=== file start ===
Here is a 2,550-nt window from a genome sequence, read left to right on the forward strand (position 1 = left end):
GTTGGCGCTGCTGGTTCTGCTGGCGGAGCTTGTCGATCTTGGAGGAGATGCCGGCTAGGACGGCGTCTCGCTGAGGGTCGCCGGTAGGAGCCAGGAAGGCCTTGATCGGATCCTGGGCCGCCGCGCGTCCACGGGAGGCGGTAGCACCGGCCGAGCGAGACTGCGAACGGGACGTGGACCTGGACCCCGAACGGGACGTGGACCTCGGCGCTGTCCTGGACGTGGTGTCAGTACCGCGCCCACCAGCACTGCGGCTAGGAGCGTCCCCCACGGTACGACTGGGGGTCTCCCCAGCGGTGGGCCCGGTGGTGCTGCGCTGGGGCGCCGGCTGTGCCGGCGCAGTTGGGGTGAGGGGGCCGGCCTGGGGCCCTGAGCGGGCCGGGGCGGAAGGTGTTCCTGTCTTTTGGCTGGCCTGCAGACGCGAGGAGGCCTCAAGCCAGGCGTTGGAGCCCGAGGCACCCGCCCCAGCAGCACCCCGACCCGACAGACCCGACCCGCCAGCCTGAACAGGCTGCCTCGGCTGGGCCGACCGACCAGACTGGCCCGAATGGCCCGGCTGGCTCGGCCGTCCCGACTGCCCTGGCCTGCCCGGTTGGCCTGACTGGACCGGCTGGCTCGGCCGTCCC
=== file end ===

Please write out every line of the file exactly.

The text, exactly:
Here is a 2,550-nt window from a genome sequence, read left to right on the forward strand (position 1 = left end):
GTTGGCGCTGCTGGTTCTGCTGGCGGAGCTTGTCGATCTTGGAGGAGATGCCGGCTAGGACGGCGTCTCGCTGAGGGTCGCCGGTAGGAGCCAGGAAGGCCTTGATCGGATCCTGGGCCGCCGCGCGTCCACGGGAGGCGGTAGCACCGGCCGAGCGAGACTGCGAACGGGACGTGGACCTGGACCCCGAACGGGACGTGGACCTCGGCGCTGTCCTGGACGTGGTGTCAGTACCGCGCCCACCAGCACTGCGGCTAGGAGCGTCCCCCACGGTACGACTGGGGGTCTCCCCAGCGGTGGGCCCGGTGGTGCTGCGCTGGGGCGCCGGCTGTGCCGGCGCAGTTGGGGTGAGGGGGCCGGCCTGGGGCCCTGAGCGGGCCGGGGCGGAAGGTGTTCCTGTCTTTTGGCTGGCCTGCAGACGCGAGGAGGCCTCAAGCCAGGCGTTGGAGCCCGAGGCACCCGCCCCAGCAGCACCCCGACCCGACAGACCCGACCCGCCAGCCTGAACAGGCTGCCTCGGCTGGGCCGACCGACCAGACTGGCCCGAATGGCCCGGCTGGCTCGGCCGTCCCGACTGCCCTGGCCTGCCCGGTTGGCCTGACTGGACCGGCTGGCTCGGCCGTCCC